The next chapter in malaria eradication

The Lancet
May 06, 2017 Volume 389 Number 10081 p1771-1858

The next chapter in malaria eradication
The Lancet
Published: 06 May 2017
The narrative around combating malaria has long been equal parts optimism and pessimism. Remarkably, it was only a decade ago that Bill and Melinda Gates made the game-changing call for the eradication of malaria. Previous control efforts to reduce the burden, particularly in low-resource, malaria-endemic countries in sub-Saharan Africa, were limited by poor access to tools such as insecticide-treated nets, and faced rapidly drug-resistant strains of the highly lethal Plasmodium falciparum parasite requiring treatment with costly artemisinin-combination therapies. The proclamation that eradicating malaria was an achievable goal met with stern criticism at the time, but nevertheless spurred massive increases in international funding commitments and served as a lever to shift the then overarching malaria policy towards a common goal of eradication. It also resulted in the introduction of RTS,S, the first candidate malaria vaccine to yield promising safety and efficacy results and to be recommended by both the Strategic Advisory Group of Experts on Immunization and the Malaria Policy Advisory Committee.

Turning a page in the story of malaria, on April 24, 2017, the WHO Regional Office for Africa (WHO/AFRO) announced a pilot implementation programme beginning in 2018. The RTS,S vaccine will be available in three African countries—Ghana, Kenya, and Malawi—chosen for having mature existing immunisation programmes and high coverage of insecticide-treated nets, yet with persistently high malaria burdens. Although the availability and roll out of the RTS,S vaccine is a remarkable achievement, the decision to implement the pilot programme at this stage is not without controversy. Critics have pointed out several serious shortcomings, including the intensive regimen (three injected doses at months 0, 1, and 2, and a booster dose at month 20), which could be unfeasible outside of rigorously controlled clinical trials, as well as waning efficacy over time.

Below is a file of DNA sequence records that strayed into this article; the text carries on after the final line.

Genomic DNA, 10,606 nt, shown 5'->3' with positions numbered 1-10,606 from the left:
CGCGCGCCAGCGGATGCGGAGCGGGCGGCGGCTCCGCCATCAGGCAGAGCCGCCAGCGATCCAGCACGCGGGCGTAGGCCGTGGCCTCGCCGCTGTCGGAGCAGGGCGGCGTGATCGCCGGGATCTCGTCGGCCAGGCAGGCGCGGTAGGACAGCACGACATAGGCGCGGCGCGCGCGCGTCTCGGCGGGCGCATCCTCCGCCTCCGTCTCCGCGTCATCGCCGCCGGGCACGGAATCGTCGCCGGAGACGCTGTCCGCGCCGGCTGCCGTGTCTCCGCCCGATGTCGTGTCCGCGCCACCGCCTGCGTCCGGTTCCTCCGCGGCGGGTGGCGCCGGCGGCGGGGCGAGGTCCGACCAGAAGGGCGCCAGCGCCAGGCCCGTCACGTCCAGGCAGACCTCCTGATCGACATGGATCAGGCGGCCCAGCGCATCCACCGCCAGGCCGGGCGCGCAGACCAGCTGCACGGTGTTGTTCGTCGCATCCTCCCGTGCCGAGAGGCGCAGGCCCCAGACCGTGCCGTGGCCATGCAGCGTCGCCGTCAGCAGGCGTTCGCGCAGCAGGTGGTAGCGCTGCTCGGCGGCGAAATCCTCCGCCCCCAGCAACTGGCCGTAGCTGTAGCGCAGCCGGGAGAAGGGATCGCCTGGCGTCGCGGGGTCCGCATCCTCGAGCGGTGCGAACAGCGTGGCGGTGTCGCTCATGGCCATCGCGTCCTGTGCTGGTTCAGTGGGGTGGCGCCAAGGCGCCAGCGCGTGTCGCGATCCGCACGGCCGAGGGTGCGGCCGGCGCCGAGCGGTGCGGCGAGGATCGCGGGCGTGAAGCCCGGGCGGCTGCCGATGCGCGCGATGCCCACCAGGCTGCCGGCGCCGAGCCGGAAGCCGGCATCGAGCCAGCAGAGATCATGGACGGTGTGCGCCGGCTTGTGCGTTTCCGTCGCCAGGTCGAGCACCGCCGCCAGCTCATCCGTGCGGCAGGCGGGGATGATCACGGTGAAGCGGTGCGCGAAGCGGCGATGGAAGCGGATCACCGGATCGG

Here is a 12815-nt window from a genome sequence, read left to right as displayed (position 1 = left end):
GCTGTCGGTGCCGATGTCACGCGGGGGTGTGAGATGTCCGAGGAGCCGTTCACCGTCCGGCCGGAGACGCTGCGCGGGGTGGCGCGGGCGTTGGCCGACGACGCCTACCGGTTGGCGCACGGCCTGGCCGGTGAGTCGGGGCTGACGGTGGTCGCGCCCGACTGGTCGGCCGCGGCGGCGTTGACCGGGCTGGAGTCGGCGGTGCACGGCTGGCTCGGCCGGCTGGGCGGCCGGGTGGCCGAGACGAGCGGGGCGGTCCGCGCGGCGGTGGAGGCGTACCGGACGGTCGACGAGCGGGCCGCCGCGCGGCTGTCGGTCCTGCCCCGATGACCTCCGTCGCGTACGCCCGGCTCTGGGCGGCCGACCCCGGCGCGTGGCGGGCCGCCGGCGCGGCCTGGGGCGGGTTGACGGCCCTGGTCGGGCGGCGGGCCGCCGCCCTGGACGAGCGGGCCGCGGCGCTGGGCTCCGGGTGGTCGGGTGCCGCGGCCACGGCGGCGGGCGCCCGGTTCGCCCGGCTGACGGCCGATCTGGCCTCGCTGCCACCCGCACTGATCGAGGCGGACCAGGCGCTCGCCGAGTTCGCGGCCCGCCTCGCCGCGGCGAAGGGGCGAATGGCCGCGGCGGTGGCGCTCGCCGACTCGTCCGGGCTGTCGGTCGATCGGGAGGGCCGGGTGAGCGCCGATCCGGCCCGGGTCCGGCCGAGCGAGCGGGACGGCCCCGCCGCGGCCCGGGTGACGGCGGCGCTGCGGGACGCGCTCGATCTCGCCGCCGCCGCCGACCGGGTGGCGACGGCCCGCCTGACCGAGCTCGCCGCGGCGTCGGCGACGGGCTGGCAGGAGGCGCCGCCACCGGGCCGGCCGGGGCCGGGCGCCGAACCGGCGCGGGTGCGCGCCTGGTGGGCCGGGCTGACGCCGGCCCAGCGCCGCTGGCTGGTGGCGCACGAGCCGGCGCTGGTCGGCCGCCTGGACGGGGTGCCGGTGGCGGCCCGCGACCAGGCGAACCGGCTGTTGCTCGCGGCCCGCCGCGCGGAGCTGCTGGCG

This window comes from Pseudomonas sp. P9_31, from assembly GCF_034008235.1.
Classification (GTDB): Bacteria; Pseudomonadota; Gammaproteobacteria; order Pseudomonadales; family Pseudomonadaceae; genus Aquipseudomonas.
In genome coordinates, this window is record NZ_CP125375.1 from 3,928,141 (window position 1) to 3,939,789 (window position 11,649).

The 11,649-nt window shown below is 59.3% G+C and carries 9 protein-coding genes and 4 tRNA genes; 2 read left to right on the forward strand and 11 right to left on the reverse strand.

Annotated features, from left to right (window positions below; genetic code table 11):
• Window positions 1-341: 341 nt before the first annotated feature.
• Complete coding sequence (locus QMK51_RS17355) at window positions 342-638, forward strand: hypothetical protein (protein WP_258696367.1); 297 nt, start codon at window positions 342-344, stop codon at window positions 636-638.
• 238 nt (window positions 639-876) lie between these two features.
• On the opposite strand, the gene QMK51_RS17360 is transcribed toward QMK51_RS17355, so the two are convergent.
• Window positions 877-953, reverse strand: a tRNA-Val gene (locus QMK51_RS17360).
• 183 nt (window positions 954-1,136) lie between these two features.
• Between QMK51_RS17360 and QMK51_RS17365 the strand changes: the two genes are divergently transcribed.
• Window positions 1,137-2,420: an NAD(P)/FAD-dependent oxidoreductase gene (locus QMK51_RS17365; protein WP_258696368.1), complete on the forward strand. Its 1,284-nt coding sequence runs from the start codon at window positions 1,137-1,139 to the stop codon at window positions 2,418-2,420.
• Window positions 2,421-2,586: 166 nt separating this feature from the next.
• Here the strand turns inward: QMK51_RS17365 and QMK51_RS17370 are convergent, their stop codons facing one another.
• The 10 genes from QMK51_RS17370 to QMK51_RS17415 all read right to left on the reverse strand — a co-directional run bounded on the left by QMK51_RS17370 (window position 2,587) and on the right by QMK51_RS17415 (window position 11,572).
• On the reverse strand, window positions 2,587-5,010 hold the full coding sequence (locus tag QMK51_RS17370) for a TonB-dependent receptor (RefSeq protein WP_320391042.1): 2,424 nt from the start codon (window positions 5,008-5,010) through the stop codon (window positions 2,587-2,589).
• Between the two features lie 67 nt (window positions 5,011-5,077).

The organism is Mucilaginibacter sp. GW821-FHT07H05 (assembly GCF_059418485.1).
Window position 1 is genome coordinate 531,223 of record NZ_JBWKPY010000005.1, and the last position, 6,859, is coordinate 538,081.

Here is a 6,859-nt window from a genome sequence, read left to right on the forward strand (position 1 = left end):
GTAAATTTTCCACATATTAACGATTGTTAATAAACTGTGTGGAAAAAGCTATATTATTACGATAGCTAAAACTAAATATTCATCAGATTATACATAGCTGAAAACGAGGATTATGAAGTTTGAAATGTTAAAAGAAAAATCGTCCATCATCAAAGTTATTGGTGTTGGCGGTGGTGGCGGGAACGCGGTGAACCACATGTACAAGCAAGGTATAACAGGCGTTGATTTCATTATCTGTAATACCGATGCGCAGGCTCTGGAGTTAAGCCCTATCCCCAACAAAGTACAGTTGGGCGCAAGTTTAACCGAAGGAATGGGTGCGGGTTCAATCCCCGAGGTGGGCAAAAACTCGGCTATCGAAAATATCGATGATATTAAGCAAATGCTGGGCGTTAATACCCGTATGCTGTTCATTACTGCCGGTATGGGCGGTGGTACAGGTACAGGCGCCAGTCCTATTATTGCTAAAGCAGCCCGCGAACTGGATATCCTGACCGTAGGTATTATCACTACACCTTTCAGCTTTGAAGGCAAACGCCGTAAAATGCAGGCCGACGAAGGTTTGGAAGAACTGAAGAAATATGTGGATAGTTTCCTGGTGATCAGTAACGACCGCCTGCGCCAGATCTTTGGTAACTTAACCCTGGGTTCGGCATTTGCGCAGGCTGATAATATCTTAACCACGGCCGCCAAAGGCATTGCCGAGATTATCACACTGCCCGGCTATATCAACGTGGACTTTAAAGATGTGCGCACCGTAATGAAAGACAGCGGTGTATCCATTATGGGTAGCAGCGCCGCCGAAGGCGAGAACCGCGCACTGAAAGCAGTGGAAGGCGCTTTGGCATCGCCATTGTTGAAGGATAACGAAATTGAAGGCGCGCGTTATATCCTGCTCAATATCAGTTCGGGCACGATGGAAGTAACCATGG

Cautious optimism is understandable, but it must be emphasised that the vaccine is but one additional tool in the current limited armamentarium for making progress against malaria. Adequate support and scrupulous monitoring will determine whether the pilot programme is a success or a cautionary tale.